The neatly planted fields stood in stark contrast to unkempt yards, where weathered paint peeled gently away from wooden framed homes. Inviting porches stood at a five-degree tilt, bending to the gravity of time and weather. Each house had a small vegetable garden and a dog of unknown breed, as well as an RV, this prized possession gleaming from under a shaded awning. At times, a rusted Chevy with deflated tires could be seen peeking from the side yard.

I’ve learned two things from my experiences driving through little towns with populations smaller than my high school. The first is to always obey the speed limit. A speeding ticket in rural Texas is vastly higher than the day’s blow-the-dough budget. The second rule is to remember the first.

I arrived at the nature center and gladly paid the $5 entrance fee, since I was eager to hike the trails. For such occasions, I keep hiking boots and a bright red long-sleeved shirt in the car’s trunk, just in case I get hit with the hiking urge.

I parked my SUV, ducked behind the raised trunk gate and quickly changed shirts—only to notice a few indigenous townsfolk watching me dress. Gee, it’s a good thing I completed that one set of sit-ups during the pandemic. No matter. The birding was unique, the highlight being a sighting of cardinals whose plumage was a brighter shade of red than my shirt. Priceless.

My retirement goals include trying eateries in unlikely places. Taking a chance, and always on the lookout for good fish and a slightly tangy margarita, I stopped at a colorful Tex-Mex restaurant. The place was a genuine find. Chips and salsa were fantastic, and the prices suggested I could feast to my heart’s content at a reasonable price compared to my usual haunts.

I had hoped to engage the waiter in conversation and learn more about the town, but he wasn’t keen on small talk. Or perhaps I should have changed shirts after my birdwatching workout. When I inquired about the fish tacos, he simply shrugged and said, “Lefty only brought us catfish this morning.”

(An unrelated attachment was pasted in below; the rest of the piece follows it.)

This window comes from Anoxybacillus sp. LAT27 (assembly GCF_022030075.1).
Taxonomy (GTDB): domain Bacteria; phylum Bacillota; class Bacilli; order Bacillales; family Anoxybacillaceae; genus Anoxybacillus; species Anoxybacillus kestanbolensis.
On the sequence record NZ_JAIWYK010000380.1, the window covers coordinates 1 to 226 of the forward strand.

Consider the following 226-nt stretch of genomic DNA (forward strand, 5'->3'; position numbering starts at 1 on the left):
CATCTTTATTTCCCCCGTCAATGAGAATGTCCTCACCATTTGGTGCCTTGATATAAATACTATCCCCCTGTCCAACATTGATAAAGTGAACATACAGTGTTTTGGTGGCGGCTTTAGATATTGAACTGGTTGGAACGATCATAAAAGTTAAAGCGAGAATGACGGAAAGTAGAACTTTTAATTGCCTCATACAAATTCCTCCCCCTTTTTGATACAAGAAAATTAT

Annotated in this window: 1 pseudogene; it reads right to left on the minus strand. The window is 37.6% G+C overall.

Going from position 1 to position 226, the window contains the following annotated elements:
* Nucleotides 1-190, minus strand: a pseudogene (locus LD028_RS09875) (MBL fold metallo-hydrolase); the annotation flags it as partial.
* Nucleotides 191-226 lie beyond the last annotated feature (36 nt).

I pictured Lefty as an outdoorsman, scouring the nearby bayou for today’s catch. Perhaps his nickname was born from being a phenom southpaw pitcher in high school. More likely it stemmed from his using an old-fashioned noodling technique for bare-handed catching of catfish. Or perhaps he owned that year-round fireworks shanty I passed on the way into town. Best not to dwell.

By then, I was exhausted and ready to return home. I took another circuitous route, only to come across acres of cotton fields now converted to solar and wind energy. The sight was jaw-dropping. I was especially awed by the graceful nature of the wind turbine’s rotor blades, majestic in size and physical form. It was inspiring to witness the contrast of old and new, juxtaposed in the most unlikely of places.

The experience was memorable, and my urge to blow the dough was completely vanquished. The total cost of the trip was under $100, and that included fuel, a great meal and some local honey purchased on a whim.

Jeffrey K. Actor, PhD, was a professor at a major medical school in Houston for more than 25 years, serving as an academic researcher with interests in how immune responses function to fight pathogenic diseases. Jeff’s retirement goals are to write short science fiction stories, volunteer in the community and spend time in his garden. Check out his earlier articles.